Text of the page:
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Interview with Andrus Ansip before Estonia joins the Eurozone

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Interview with Andrus Ansip before Estonia joins the Eurozone

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Hans von der Brelie of euronews interviewed Estonian Prime Minister, Andrus Ansip. The Liberal politician leads a governmental coalition with Conservatives. He is the chairman of the “Reform Party”, which is centre-right, and free market-oriented. Ansip steered Estonia towards the Eurozone. Today sixteen countries use the euro. On first of January next year, Estonia will join the European single currency. The Estonian Euro coins depict the country’s silhouette.

Hans von der Brelie, euronews:
“You will get the Euro soon, while other countries in Central and Eastern Europe are trying to postpone the introduction of the European single currency. Why you are rushing for this new money?”

Andrus Ansip:
“We believe here in Estonia that the Euro will definitely support trade with other EU Member States. 70% of our exports go to other EU-Member States. And the Euro will definitely support trade. The Euro will make Estonia even more attractive for foreign direct investments. 70 % of all foreign direct investments come from neighbouring countries -Sweden and Finland – and investors in those countries cannot trust those small national currencies… They trust the Euro much more as a strong currency.”

euronews:
“Preparing your country to be able to join this European single currency, actually you applied quite tough economic measures. And having a snapshot of today’s country: 20% of the population is poor or very poor. Isn’t this a price too high to pay for this European single currency?”

Andrus Ansip:
“We have to go on with a conservative fiscal policy anyway. Really high price, people they have to pay if the deficit will be really high because price of credits is quite high today for those countries (such as Greece) where deficit is high. Estonia was quite well prepared for this international financial crisis. During those (preceding) really good years, we collected quite remarkable reserves to our country. We used to pay back our governmental sector debts and now it show that we still have in our governmental sector reserves approximately ten percent reserves, ten percent of our GDP. And the level of governmental sector debts in Estonia is the lowest one in the European Union: 7.2% only!”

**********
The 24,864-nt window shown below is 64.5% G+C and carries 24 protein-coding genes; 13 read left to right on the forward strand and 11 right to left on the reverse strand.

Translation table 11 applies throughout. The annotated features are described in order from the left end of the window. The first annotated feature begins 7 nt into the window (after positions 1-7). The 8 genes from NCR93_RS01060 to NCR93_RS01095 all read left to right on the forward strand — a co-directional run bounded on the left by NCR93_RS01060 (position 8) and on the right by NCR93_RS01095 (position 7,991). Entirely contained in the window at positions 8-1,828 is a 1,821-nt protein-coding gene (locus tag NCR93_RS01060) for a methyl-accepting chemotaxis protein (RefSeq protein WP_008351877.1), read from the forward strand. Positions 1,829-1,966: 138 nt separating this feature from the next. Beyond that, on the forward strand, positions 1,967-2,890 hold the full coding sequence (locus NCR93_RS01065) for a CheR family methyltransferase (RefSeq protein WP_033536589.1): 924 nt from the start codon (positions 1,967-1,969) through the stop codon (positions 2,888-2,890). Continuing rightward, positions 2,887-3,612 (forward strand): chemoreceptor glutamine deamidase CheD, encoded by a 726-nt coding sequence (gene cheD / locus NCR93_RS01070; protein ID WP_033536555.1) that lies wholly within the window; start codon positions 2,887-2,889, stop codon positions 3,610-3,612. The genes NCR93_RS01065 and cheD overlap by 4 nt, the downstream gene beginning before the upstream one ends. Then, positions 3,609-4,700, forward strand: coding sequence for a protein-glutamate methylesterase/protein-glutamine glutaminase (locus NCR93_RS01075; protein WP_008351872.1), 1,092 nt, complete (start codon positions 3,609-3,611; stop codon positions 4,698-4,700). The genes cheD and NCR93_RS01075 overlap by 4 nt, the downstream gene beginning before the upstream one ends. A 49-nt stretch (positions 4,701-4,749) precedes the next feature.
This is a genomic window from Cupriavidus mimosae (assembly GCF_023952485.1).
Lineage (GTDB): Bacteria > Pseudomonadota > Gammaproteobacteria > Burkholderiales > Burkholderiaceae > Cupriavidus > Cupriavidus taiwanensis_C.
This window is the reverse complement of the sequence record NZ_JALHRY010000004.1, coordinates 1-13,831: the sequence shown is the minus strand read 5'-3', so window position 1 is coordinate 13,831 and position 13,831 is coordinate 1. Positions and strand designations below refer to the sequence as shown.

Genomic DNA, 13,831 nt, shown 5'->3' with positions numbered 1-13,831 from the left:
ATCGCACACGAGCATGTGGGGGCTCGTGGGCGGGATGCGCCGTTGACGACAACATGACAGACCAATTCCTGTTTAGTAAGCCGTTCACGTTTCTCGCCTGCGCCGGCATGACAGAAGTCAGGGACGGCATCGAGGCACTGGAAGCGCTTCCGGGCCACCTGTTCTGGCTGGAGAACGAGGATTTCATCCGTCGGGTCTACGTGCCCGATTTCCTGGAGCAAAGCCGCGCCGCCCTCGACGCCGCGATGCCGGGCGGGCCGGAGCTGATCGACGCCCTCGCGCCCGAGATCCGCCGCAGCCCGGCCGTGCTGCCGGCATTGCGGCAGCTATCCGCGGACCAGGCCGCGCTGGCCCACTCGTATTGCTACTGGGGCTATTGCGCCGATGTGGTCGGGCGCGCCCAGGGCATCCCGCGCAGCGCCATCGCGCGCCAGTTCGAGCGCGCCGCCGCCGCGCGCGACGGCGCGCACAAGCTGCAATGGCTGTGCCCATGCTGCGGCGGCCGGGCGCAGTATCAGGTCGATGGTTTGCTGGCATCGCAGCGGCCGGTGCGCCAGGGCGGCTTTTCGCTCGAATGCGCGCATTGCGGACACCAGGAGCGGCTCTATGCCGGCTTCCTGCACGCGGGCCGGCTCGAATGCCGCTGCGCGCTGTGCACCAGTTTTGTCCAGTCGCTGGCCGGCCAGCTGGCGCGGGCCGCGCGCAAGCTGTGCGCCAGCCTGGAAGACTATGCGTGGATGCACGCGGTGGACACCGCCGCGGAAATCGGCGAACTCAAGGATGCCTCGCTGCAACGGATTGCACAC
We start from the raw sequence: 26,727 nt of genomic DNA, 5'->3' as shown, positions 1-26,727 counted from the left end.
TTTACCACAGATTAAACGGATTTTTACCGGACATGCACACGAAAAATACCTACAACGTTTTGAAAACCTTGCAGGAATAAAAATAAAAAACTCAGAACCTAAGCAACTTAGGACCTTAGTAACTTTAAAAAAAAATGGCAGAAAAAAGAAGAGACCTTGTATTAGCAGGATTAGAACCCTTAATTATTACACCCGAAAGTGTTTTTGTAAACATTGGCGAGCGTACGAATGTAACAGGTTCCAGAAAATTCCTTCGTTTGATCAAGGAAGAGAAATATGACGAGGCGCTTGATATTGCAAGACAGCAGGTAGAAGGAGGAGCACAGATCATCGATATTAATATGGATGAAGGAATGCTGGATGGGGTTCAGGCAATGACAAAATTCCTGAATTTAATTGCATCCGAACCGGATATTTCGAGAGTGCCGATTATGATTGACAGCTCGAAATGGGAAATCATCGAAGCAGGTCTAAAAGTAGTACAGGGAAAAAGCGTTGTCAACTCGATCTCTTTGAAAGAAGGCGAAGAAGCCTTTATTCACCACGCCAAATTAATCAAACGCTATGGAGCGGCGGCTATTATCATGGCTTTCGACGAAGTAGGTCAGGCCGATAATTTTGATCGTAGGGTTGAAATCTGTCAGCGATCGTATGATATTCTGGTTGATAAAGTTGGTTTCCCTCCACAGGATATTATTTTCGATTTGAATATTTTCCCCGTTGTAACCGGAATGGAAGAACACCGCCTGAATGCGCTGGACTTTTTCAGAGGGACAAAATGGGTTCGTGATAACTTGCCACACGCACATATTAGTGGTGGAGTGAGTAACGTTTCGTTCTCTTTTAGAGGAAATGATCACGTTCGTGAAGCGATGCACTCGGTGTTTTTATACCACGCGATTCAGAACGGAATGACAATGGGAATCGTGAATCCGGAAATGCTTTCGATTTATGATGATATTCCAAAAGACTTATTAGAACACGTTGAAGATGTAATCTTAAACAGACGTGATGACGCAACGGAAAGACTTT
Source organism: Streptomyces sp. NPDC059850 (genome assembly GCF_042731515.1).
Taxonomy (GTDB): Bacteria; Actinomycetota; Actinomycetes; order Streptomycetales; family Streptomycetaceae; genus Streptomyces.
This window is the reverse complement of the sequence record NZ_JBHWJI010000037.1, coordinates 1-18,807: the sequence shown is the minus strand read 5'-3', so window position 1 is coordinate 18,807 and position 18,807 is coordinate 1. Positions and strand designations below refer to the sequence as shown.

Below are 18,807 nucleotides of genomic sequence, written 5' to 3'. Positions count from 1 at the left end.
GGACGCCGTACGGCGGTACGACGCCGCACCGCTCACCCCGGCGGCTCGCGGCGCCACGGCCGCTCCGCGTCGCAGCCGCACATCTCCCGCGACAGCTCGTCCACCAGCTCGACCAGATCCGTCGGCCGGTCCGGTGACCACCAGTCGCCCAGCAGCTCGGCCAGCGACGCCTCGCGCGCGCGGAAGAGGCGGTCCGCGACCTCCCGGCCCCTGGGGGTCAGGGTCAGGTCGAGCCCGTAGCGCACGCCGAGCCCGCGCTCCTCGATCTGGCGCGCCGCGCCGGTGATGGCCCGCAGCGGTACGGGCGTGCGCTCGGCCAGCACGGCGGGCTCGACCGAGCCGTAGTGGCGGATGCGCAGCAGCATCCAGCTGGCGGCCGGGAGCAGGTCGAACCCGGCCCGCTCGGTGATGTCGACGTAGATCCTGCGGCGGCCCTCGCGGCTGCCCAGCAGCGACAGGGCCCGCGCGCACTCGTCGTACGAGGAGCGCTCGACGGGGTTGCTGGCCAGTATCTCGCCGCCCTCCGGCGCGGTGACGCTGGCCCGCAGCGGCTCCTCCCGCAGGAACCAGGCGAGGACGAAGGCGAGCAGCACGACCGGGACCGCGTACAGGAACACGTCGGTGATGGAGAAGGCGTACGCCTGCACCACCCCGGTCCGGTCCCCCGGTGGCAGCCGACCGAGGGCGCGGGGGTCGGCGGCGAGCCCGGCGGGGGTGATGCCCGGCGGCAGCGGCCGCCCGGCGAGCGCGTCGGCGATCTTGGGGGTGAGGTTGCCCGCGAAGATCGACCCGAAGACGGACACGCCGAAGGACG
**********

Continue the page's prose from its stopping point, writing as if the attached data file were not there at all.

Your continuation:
euronews:
“Having a look on this city, just there, on the other side, we have a neighbour, a neighbour of the European Union, and this neighbour is Russia. The EU is struggling a little bit to define a clear policy towards Russia. What is the Estonian input? What kind of future relationship should the EU have with Russia?

Andrus Ansip:
“Of course, Russia wants to have visa freedom with the whole European Union. But first, they have to fulfil certain criteria…”

euronews:
“Which are?”

Andrus Ansip:
“They have to take back all those people who used to travel illegally abroad. They have to give to all the citizens travel passports. Today, it is so that not all Russian citizens have those travel passports, and of course, I think it is not normal when EU citizens they have to register in Russian towns when they are travelling in Russia.”

euronews:
“Roughly one third of the population here in Estonia is native Russian speaking. Why not just accept Russian as a second official language? This would take out tensions, because actually we saw quite some frictions here in Estonia between Russian and Estonian speaking communities…”

Andrus Ansip:
“Our state language is Estonian language and everybody has to learn our state language here in Estonia.”

euronews:
“Talking to Russian speaking Estonians here, or talking to Russian speaking residents here in Estonia, I hear sometimes quite some harsh critics: people saying they are living in a kind of “apartheid system”…

Andrus Ansip:
“I do not think it is really true.”

euronews:
“So go ahead: why not? They (Russian speakers in Estonia) are saying we have problems to get a job, we have problems to get a passport.”

Andrus Ansip:
“Well, during the crisis, I don’t think it is easy to get a new job. In London, in New York City or in Beijing: it is difficult everywhere and it is the same here in Estonia…”